I argue that slash’s sweeping popularity has to do with women’s shared experience. No woman, gay, straight, bi, demi, pan, queer or ace, can completely escape the narrow paradigms of female sexuality that are imposed on her. Our sexualities are reflected to us through the lens of gendered stereotypes, with its assumptions of female passivity to the man’s agency, of woman as conquered, dominated, objectified and demeaned by the heterosexual sex act. By using two male bodies, slash does away with these paradigms and offers women a chance to explore their sexual desires freely. In addition, it gives women the means to escape from the “forced identification” that necessarily follows from using a heterosexual pairing, and allows them to identify into the sex scene as much or as little as they are comfortable. And lastly, the world of slash is one that is completely free of female sexual objectification.[9]

Another fan on Tumblr wrote in 2019, on the topic of tropes she enjoyed in slash but not het fic:

[snipped]… it’s much more difficult for me, and I think for many women, to relax and enjoy romantic and sexual stories when they involve female characters. We’ve been burned too many times by shitty depictions, by shallow role models, by abuse portrayed as romantic. We have developed a stress response, a trauma response to heterosexual romance. We are hyper-reactive to a wide variety of triggers in regards to it. But removing women from the equation makes stories safer for us. And maybe it shouldn’t? In an ideal world? But for many of us, that’s the truth.[10]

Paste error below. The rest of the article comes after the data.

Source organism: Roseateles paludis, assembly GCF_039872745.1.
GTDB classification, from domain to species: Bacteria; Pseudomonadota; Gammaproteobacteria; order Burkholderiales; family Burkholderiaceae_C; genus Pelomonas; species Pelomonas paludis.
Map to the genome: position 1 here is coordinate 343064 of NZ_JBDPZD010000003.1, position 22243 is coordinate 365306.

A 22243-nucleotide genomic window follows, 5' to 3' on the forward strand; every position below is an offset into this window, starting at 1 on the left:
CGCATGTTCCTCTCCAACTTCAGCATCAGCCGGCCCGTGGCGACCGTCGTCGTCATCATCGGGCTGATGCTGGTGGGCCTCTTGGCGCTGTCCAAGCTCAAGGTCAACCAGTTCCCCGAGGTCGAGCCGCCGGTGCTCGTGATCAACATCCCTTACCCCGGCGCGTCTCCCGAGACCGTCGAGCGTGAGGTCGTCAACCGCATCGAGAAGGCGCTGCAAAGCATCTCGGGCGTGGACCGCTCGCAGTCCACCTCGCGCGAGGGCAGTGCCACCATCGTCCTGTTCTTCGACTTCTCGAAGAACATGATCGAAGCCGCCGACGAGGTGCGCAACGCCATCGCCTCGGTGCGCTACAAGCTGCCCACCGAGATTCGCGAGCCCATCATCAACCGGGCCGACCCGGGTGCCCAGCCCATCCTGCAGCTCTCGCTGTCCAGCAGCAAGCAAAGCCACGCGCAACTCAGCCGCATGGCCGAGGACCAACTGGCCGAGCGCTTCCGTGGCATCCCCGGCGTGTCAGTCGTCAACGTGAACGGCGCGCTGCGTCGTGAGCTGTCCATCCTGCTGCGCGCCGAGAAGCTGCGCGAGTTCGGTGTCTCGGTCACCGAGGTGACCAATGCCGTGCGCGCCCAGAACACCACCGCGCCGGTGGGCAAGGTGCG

The post, which has over 49,000 notes on Tumblr as of December 2021, contained a fair amount of commentary and critique from other fans, either on the topics raised by the OP or about how the concepts raised related to femslash content.

Male Characters and the Sapphics Who Love Them

Non-Sapphic Characters

Some characters popular within sapphic fandom are not sapphic themselves:

  • Thor - For some time, Thor was dubbed the "God of Lesbians." Fanworks of him setting up and being the wingman for Valkyrie, who is canonically bi, emerged.

Specific Fandoms

Some fandoms are known for having a larger sapphic following than others, whether intentionally or not. Many of these are known to be key examples of lesbian media or an important part of sapphic fandom culture:

Genre Fandom Intentional Sapphic Following? Medium Character Ship Actor Other
Action/Adventure Xena: Warrior Princess TV Xena
Gabrielle
Xena/Gabrielle Lucy Lawless
Action/Adventure Person of Interest TV Root
Sameen Shaw
Shoot
Action/Adventure Terminator: Dark Fate Film Dani Ramos/Grace Harper Mackenzie Davis
Anime Diebuster Anime Lal’c
Nono
Lal’c/Nono
Anime Revolutionary Girl Utena Intentional Anime Utena
Anthy
Utena/Anthy